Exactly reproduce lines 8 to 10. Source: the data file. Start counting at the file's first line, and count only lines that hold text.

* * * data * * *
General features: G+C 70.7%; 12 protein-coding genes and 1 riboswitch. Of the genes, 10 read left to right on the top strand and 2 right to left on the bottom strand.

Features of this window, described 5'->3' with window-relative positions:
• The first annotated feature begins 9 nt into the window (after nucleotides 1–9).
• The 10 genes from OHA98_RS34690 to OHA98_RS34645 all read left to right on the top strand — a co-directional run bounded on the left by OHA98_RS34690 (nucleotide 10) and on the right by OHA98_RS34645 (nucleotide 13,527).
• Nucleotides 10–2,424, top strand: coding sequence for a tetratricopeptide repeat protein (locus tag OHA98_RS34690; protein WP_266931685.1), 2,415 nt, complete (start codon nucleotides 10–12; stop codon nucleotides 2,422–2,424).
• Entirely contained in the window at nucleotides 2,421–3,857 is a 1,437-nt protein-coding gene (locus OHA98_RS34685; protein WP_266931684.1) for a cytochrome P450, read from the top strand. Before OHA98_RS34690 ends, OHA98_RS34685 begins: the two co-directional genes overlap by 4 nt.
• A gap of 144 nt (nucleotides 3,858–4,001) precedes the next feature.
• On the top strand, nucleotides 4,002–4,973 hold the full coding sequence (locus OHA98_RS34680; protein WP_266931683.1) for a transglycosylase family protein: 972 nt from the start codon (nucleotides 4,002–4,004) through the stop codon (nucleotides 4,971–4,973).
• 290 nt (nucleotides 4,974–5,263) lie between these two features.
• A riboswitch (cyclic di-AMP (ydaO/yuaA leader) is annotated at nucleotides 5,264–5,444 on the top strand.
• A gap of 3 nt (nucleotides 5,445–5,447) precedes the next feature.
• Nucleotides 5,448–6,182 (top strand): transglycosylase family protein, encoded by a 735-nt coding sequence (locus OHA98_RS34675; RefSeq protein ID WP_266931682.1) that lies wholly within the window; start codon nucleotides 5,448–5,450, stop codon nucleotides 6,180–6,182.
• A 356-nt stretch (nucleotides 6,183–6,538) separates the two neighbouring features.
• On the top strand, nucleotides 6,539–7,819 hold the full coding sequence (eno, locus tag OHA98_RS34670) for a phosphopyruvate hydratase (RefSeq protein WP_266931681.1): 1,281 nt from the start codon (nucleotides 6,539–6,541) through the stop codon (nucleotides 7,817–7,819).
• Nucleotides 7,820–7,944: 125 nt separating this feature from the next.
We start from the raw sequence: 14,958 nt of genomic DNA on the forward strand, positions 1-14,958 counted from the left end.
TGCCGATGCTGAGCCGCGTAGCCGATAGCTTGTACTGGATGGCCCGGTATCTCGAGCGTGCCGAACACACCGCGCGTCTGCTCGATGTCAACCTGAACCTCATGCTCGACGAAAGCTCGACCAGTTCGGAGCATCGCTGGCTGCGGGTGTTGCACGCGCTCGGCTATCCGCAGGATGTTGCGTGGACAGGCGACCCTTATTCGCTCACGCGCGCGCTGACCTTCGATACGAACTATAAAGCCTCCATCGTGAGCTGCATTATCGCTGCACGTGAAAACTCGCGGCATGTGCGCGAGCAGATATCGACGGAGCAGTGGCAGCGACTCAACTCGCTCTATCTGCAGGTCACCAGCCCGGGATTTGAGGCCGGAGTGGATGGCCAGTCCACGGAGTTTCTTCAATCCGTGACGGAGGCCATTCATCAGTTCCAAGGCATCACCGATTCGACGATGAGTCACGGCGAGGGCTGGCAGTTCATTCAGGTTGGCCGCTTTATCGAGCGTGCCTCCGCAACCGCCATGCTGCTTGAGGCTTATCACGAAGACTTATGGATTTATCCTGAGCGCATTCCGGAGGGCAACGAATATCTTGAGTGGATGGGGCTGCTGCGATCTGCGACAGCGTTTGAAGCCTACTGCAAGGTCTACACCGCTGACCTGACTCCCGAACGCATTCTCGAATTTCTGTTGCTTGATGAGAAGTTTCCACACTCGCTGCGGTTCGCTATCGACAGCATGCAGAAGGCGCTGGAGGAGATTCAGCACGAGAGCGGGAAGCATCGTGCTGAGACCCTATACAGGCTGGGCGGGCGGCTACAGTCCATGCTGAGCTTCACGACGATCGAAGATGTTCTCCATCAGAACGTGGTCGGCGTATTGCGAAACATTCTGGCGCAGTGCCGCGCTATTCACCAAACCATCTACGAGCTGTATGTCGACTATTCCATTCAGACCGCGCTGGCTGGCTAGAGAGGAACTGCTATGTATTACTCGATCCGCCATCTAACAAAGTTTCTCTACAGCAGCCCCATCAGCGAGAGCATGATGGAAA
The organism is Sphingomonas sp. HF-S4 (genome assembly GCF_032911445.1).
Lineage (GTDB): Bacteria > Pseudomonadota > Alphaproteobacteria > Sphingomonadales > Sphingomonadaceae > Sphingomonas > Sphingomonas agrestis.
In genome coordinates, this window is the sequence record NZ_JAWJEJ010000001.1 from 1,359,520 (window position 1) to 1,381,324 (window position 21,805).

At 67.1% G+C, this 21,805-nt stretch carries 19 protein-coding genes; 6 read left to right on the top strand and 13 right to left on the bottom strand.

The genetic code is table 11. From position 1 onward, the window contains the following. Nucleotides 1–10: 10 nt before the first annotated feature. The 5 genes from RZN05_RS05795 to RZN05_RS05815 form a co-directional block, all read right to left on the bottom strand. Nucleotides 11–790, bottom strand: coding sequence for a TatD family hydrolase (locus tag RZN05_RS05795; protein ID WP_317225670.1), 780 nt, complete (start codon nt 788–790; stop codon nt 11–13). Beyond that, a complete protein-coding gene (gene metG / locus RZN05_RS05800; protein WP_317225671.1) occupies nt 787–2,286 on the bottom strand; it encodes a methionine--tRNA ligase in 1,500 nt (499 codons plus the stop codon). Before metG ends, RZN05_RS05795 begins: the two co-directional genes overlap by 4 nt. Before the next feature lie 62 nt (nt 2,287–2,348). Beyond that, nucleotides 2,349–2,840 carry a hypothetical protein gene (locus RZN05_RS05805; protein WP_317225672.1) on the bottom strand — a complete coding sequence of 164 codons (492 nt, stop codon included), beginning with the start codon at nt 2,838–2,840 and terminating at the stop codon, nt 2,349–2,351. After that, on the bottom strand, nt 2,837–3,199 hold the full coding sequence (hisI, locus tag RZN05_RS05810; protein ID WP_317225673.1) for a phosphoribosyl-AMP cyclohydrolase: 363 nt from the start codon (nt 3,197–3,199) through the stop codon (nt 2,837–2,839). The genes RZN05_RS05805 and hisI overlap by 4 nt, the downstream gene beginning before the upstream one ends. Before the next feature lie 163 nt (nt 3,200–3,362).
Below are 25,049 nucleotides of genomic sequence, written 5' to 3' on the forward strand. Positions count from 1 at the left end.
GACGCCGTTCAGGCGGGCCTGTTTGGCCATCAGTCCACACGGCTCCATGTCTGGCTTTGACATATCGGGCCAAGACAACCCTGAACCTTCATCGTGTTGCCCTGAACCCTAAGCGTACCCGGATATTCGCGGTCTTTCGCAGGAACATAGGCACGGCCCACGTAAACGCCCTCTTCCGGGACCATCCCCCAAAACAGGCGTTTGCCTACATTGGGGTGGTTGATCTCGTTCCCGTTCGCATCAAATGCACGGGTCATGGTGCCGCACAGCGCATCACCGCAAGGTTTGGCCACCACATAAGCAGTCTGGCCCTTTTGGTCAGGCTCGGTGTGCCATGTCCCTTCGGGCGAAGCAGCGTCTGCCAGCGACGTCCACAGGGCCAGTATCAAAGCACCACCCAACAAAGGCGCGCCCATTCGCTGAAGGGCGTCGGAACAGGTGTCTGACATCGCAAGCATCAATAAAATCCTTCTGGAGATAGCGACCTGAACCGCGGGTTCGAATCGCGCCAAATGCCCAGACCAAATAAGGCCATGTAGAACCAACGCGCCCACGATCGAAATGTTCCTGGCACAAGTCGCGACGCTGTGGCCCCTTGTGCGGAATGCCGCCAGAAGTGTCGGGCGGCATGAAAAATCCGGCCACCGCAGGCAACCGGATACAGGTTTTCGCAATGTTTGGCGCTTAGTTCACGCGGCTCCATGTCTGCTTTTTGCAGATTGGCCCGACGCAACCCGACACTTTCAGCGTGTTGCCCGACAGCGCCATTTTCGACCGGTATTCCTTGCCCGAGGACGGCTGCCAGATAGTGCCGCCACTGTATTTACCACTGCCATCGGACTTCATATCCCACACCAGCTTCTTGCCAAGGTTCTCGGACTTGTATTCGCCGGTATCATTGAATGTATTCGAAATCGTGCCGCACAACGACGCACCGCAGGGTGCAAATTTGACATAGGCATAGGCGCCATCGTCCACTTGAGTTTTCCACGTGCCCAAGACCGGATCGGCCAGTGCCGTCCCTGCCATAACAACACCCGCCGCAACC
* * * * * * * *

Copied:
• On the top strand, nucleotides 4,002–4,973 hold the full coding sequence (locus OHA98_RS34680; protein WP_266931683.1) for a transglycosylase family protein: 972 nt from the start codon (nucleotides 4,002–4,004) through the stop codon (nucleotides 4,971–4,973).
• 290 nt (nucleotides 4,974–5,263) lie between these two features.
• A riboswitch (cyclic di-AMP (ydaO/yuaA leader) is annotated at nucleotides 5,264–5,444 on the top strand.